CHICAGO (June 25, 8:10 p.m. EDT) — ExxonMobil Chemical Co. is buildin' on the bayou.
The Houston-based plastics and chemicals maker will open a plant with 200 million pounds of annual capacity plant early next year in Baton Rouge, La., focused on producing the firm's ethylene elastomer resins, including its brand-new Vistamaxx specialty elastomers.
ExxonMobil, which is not exhibiting at NPE 2003, announced the project and the launch of Vistamaxx at a June 24 news conference at the Field Museum of Natural History in Chicago.
In addition to Vistamaxx — which incorporates Exxpol-brand metallocene technology — the new plant will make Exact plastomers and metallocene-based grades of Vistalon ethylene propylene diene monomer. The project is expected to create 80-100 new jobs.
Officials said market demand will determine how the plant's output will be split among the three products. ExxonMobil and its parent, Exxon Mobil Corp., have an extensive site in Baton Rouge, where the company first did business in 1909.
To start, Vistamaxx will focus on the North American market. Initial applications include cast films, fibers and modifying thermoplastic polyolefins, with automotive interiors being a later possibility, said George Racine, market development manager for ethylene elastomers.
Racine touted the new material's improved elasticity, adhesion, durability, flexibility and softness, and called Vistamaxx “the first phase of a new era in specialty elastomeric products.”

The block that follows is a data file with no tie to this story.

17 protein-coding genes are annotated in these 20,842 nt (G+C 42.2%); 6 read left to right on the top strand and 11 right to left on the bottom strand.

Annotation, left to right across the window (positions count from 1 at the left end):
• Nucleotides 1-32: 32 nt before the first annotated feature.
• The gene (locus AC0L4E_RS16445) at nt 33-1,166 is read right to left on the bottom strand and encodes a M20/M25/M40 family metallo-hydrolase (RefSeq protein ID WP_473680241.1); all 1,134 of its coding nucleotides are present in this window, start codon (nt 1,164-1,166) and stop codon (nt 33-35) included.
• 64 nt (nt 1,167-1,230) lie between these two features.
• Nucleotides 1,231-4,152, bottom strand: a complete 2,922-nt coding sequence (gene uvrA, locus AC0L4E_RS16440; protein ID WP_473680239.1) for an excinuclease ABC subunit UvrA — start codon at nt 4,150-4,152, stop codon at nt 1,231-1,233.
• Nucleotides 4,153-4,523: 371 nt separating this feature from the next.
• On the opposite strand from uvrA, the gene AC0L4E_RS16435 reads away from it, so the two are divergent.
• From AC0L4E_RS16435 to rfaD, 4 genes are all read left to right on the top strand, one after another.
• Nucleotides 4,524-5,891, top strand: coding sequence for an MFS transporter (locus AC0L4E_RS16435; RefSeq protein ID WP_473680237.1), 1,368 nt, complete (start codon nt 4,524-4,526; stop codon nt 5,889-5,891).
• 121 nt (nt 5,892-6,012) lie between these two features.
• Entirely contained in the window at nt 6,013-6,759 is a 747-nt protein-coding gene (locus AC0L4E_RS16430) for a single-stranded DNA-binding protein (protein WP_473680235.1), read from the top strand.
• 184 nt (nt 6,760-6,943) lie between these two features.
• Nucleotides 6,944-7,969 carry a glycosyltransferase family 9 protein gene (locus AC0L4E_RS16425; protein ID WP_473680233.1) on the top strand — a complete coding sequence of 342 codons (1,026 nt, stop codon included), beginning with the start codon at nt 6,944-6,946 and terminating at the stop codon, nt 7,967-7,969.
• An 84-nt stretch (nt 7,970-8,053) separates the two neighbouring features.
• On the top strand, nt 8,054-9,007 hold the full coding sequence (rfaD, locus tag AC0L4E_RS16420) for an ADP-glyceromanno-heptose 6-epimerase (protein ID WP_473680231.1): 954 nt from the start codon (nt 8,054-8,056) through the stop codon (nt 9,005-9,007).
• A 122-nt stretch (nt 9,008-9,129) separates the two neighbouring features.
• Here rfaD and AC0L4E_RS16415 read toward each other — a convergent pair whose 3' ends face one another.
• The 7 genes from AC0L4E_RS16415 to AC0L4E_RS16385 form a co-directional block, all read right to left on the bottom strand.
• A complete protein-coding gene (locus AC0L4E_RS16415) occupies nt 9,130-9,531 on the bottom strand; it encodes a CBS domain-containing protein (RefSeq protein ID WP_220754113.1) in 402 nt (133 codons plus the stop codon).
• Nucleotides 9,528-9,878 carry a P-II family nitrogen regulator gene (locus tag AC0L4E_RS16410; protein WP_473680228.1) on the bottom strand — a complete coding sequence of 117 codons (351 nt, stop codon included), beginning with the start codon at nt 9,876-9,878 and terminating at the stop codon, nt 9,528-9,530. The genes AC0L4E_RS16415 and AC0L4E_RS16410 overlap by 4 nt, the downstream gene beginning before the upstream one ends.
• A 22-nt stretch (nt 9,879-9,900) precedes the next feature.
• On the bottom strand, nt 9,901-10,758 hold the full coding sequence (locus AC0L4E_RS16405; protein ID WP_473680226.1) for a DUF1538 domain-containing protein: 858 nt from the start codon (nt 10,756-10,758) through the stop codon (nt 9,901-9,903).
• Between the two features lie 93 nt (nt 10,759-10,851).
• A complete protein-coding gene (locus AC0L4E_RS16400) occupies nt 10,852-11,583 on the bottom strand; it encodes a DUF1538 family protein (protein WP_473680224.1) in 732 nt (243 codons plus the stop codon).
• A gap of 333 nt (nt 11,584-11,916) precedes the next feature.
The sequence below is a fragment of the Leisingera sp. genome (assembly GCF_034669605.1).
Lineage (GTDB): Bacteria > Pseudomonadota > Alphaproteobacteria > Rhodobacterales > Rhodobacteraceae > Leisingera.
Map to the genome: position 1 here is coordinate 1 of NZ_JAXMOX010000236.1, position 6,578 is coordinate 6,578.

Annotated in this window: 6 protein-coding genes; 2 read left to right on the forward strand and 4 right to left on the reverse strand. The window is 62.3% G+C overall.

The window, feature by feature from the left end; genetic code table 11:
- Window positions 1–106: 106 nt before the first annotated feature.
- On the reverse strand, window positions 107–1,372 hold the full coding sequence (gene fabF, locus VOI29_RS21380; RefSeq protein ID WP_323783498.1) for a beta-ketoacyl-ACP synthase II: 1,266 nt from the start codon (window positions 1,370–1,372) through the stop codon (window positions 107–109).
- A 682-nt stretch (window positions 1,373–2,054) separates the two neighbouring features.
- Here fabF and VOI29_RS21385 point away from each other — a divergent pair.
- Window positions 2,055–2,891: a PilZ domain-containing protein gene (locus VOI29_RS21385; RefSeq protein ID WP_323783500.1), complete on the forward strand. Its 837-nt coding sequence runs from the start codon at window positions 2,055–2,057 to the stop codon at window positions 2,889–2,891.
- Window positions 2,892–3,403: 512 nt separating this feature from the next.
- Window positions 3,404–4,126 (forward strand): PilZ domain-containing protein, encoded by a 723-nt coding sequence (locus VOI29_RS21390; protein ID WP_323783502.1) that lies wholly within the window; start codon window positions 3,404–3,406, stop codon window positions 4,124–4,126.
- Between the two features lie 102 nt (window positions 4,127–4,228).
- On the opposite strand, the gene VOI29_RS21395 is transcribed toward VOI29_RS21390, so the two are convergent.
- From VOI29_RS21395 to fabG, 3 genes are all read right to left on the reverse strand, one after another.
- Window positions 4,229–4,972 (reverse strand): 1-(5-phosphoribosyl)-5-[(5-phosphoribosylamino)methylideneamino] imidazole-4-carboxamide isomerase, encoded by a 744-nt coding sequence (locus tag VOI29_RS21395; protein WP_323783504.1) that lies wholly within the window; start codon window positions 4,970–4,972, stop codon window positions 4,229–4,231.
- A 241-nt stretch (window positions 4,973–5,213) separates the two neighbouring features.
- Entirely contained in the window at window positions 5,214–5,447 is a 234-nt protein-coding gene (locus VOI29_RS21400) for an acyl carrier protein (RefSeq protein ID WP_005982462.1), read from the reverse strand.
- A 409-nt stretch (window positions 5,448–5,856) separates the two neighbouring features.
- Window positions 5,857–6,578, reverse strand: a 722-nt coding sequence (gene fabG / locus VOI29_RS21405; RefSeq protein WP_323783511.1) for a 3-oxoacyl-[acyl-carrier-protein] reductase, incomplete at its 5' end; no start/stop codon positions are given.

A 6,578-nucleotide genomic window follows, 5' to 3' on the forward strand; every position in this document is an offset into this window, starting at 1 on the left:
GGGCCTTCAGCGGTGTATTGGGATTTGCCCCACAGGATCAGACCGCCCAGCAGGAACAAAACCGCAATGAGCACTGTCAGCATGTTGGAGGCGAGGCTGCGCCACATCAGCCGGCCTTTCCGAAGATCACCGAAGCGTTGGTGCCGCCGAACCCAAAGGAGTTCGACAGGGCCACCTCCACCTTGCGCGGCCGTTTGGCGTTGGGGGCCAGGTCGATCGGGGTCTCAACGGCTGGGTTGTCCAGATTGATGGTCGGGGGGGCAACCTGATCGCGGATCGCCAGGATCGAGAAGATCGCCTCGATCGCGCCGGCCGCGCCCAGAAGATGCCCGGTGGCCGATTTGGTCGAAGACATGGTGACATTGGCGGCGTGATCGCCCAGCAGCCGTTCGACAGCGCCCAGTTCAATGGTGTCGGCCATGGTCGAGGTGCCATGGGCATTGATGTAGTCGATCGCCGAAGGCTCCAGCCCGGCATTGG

Chemically, Vistamaxx is an ethylene/propylene-based “reactor product,” said ethylene elastomer global technology manager Hans VanBrackle.
VanBrackle added that the development of metallocene EPDM does not mean ExxonMobil is turning its back on its standard EPDM made with Ziegler-Natta technology.
“We see the metallocene and Ziegler-Natta [EPDM] as very complementary to each other, and think that they'll coexist for some time into the future,” he said.
The introduction of Vistamaxx — combined with last year's acquisition of the remainder of thermoplastic vulcanizate maker Advanced Elastomer Systems — gives ExxonMobil's ethylene elastomers unit “one of the broadest product portfolios in the industry,” said Mary Ahner, the segment's global vice president.
ExxonMobil previously had a 50 percent stake in Akron, Ohio-based AES, which is best known for its Santoprene-brand TPVs. Last year, ExxonMobil bought out partner Solutia Inc.
The firm ranks as one of the world's largest polyethylene makers and also produces polypropylene and a range of specialty plastics.
Global sales of ExxonMobil Chemical's products — including PE, PP, ethylene and propylene — totaled $6.4 billion in the first quarter of 2003, a jump of almost 50 percent from the same period in 2002.